Thursday, December 18, 2008

I understand why my BGLT friends are hurt but...

from a public speaker's point of view, the person who gives the benediction has the last word and is far more likely to be remembered than the person who gives the invocation. I know it has been a shock and a disappointment to learn that Rick Warren will give the invocation at Obama's inauguration.

Anger and calling for a reversal are very normal responses to a loss. So is sadness. But at some point it is important to look at the fact that the staunch pro-gay civil rights leader Joseph Lowery will have the last word.

I understand the outcry from the BGLT community and I support their right to holler loudly. I hope they will come to terms with their grief and, instead of continuing to feel betrayed, recognize that Lowery is in the better position. Warren is only a warm-up act, not the main event.

I see the inauguration as analogous to a worship service, in a way. The opening words are benign, mild, encouraging people to listen. There are other ceremonies involved but the climactic event is the inaugural address (or sermon) and the benediction wraps it up and sends people out fired up to go out and do something positive.

You can call it a political maneuver, and it doubtless is a payback for the support of those evangelicals who just couldn't stomach McCain/Palin. Obama has called it a bridge, an outstretched arm to those with whom he differs. That makes good sense. I'll bet Abraham Lincoln is chuckling right now: "To get rid of your enemies, make them friends" he said long ago.

I'm sorry for the pain it is causing people I love. I hope they will find hope on the other side of the pain.

7 comments:

Anna Banana said...

Very wise thoughts, thank you.

Dan said...

Obama says he's reaching out to people with other viewpoints -- why then doesn't he have anybody from the Ku Klux Klan participating in his inauguration? Maybe someone from the Aryan Nation, too?

Bigotry is no more acceptable against gays as it is against blacks and Jews. There is no way Rick Warren should be invited on any national stage, much less one as symbolic as this.

Obama is sending a message with this decision, but I fear that message is one of further division and hatred, not one of diversity and inclusion. I think this is a big mistake on his part, and I hope it's just that -- a mistake.

If Obama has truly decided to throw under the bus a group that supported him so strongly and ably, then he's shown himself to be nothing like his vaunted image and ideal of change. He's just another slimy politician.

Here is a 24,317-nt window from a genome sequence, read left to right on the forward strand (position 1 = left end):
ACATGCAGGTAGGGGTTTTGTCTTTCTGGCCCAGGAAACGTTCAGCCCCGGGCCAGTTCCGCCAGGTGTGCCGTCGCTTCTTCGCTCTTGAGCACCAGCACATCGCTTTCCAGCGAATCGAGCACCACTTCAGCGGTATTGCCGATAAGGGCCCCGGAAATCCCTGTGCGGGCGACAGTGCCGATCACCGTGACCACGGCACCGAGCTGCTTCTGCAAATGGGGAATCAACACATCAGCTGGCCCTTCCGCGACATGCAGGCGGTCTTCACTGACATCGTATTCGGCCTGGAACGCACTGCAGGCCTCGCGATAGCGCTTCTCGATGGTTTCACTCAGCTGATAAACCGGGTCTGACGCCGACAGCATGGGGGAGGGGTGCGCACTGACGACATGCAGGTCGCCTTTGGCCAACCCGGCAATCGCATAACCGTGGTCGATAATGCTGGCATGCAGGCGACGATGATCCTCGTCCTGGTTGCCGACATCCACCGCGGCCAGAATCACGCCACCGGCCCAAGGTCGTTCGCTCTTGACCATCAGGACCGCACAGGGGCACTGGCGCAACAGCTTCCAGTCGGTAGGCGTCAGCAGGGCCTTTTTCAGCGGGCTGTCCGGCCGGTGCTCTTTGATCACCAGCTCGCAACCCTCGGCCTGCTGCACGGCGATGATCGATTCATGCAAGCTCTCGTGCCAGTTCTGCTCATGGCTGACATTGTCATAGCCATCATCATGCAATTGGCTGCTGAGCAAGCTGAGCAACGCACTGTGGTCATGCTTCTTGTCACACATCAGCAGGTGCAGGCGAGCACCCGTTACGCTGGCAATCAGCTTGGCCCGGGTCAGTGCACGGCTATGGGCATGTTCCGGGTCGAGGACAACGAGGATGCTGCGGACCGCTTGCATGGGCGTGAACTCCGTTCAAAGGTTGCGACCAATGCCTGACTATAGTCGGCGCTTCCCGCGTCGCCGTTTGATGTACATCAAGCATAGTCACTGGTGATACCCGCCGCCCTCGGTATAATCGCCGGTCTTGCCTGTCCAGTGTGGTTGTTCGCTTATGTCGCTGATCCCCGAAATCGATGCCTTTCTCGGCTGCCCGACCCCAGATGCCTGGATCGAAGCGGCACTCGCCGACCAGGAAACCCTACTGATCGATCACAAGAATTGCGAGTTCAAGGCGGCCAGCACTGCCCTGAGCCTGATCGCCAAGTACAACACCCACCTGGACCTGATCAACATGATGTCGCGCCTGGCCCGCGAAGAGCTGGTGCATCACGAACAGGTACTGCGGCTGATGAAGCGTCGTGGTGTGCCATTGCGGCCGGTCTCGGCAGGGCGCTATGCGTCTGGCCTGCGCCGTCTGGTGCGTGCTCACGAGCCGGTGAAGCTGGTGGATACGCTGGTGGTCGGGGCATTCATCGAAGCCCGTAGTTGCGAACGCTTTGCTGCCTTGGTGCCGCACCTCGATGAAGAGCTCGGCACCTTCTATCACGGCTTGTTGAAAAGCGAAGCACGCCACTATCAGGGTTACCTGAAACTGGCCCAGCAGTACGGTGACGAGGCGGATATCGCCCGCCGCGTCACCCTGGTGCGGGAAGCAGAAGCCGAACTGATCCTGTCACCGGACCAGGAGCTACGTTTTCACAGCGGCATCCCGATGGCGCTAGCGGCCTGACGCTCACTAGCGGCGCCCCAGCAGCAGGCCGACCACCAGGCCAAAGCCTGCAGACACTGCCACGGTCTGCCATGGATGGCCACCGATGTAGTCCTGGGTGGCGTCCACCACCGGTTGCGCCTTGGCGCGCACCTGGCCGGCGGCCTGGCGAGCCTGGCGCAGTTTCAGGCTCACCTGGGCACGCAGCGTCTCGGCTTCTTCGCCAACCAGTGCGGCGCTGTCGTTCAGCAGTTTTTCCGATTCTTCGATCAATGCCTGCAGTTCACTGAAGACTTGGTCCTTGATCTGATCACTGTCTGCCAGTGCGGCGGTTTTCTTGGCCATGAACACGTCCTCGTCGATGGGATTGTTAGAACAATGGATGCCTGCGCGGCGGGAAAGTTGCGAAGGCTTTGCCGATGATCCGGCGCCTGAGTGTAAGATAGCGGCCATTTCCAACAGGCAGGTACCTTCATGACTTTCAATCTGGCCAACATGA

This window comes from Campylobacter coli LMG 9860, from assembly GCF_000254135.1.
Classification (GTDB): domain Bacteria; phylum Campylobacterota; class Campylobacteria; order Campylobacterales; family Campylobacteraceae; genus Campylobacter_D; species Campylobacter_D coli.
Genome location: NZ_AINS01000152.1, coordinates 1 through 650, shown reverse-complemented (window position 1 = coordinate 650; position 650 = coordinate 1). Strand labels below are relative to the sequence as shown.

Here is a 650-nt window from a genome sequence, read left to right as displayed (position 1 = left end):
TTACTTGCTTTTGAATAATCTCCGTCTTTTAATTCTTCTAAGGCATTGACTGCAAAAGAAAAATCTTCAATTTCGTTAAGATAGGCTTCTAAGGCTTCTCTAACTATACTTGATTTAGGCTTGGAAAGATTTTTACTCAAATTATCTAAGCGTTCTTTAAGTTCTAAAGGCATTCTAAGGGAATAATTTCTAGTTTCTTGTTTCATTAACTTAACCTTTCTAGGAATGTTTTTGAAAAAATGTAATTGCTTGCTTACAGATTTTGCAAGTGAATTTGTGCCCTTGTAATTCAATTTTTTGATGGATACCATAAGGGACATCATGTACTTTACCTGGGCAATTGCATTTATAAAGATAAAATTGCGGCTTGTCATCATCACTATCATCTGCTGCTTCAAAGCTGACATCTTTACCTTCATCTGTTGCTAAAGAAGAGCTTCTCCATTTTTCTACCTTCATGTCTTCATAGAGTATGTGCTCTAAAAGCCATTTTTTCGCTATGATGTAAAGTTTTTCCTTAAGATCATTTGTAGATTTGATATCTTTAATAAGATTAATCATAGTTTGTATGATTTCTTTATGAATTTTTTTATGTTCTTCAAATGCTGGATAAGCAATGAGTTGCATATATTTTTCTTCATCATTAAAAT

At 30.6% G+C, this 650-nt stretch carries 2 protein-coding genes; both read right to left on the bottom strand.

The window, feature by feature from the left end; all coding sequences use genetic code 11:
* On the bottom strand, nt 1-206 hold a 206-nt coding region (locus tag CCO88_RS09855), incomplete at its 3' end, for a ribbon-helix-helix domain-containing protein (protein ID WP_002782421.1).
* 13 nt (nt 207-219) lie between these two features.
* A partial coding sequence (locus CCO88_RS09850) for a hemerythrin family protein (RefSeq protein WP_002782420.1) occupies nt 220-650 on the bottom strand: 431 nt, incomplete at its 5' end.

Scott Wells said...

Are you kidding? The only thing that'll be remembered is that Obama threw a symbolically valuable bone to a powerful member of the Religious Right.

One who had a leadership position in Prop 8. So I think you don't understand why your BGLT friends -- or indeed, a good number of Christians who don't share Warren's views on any number of points of authority -- are hurt. And angry. And loud.

Anonymous said...

Amen, Scott. Obama's personal religious beliefs are not really gay friendly. They are socially conservative from a liberal viewpoint. He may be "building a bridge" with the religious right, but it certainly isn't a bridge to the GLBT community. I doubt that we'll be thrown a bone during his administration.

Jan S. in Portland, OR

Joel said...

For what it's worth, a lot of us conservative Jesus freaks aren't terribly happy with Warren for accepting the invitation from a pro-infanticide president-elect.

That said, I think the point being made is that, like it or lump it, Barack Obama is everyone's president. His constituency includes both Warren and Lowery, Code Pink and the Ku Klux Klan. If he chose only the farthest-left people to surround himself with, what kind of tone would that set for his presidency? If he's going to be more than one more bone of contention, he needs to represent all of us. I didn't vote for the guy, but he's going to be my president, and I kind of like that he's not going in with a vindictive attitude towards people like me.

Bill Baar said...

If you're surprised by this, you really didn't know Barack Obama well at all.

ms. kitty said...

Thanks to all for your comments. I've learned a good deal from your thoughts.